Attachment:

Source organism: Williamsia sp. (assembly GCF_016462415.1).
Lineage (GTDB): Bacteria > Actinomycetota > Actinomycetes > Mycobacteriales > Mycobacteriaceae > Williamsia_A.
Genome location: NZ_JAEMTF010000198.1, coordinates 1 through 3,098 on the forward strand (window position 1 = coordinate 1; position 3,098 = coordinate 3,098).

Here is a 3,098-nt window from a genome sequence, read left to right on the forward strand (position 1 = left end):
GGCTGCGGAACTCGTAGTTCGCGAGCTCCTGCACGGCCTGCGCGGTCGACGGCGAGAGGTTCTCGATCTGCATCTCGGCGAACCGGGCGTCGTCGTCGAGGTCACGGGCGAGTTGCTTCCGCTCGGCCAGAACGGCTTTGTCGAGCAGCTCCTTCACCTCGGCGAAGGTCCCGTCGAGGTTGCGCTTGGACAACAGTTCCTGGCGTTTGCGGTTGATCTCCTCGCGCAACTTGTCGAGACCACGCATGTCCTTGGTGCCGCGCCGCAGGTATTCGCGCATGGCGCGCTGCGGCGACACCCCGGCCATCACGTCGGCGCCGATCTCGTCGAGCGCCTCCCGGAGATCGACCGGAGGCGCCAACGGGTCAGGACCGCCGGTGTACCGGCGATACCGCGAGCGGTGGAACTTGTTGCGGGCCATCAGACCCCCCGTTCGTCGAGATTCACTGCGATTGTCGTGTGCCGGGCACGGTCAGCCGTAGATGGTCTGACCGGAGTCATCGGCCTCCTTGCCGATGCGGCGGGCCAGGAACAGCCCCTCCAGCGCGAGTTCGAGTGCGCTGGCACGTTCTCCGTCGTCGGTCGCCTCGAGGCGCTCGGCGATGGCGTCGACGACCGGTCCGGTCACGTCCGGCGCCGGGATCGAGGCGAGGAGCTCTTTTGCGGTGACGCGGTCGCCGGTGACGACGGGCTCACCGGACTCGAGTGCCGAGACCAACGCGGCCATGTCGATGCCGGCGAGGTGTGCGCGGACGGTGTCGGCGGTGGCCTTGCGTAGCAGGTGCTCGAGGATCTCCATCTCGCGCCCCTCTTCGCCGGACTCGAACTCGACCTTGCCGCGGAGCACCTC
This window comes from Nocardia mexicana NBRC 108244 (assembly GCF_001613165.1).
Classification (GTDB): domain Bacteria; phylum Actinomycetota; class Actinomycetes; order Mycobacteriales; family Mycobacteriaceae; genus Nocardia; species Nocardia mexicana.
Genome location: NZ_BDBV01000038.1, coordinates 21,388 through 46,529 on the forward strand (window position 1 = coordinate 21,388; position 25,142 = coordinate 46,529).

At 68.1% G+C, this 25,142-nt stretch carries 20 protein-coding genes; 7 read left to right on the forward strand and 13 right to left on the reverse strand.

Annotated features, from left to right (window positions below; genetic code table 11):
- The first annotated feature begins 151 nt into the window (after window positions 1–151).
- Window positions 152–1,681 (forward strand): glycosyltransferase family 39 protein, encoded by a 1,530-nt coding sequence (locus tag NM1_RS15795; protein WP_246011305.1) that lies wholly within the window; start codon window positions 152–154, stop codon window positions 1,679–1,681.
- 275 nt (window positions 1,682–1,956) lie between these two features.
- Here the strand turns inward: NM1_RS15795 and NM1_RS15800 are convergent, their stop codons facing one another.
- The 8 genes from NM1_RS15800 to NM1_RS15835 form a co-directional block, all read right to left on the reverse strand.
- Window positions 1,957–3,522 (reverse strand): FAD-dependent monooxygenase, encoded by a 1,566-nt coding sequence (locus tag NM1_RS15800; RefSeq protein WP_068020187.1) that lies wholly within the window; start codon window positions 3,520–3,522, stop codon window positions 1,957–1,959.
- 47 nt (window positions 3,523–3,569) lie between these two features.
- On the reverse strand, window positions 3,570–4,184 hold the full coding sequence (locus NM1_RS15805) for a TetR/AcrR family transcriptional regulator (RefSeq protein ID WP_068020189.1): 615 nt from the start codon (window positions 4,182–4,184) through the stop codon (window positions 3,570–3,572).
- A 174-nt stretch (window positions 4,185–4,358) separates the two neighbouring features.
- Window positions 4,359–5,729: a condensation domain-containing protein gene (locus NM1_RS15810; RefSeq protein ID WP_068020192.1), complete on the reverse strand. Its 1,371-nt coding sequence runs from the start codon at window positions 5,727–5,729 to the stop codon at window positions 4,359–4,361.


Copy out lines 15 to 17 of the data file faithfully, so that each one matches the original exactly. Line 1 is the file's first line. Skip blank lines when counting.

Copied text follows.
- The 8 genes from NM1_RS15800 to NM1_RS15835 form a co-directional block, all read right to left on the reverse strand.
- Window positions 1,957–3,522 (reverse strand): FAD-dependent monooxygenase, encoded by a 1,566-nt coding sequence (locus tag NM1_RS15800; RefSeq protein WP_068020187.1) that lies wholly within the window; start codon window positions 3,520–3,522, stop codon window positions 1,957–1,959.
- 47 nt (window positions 3,523–3,569) lie between these two features.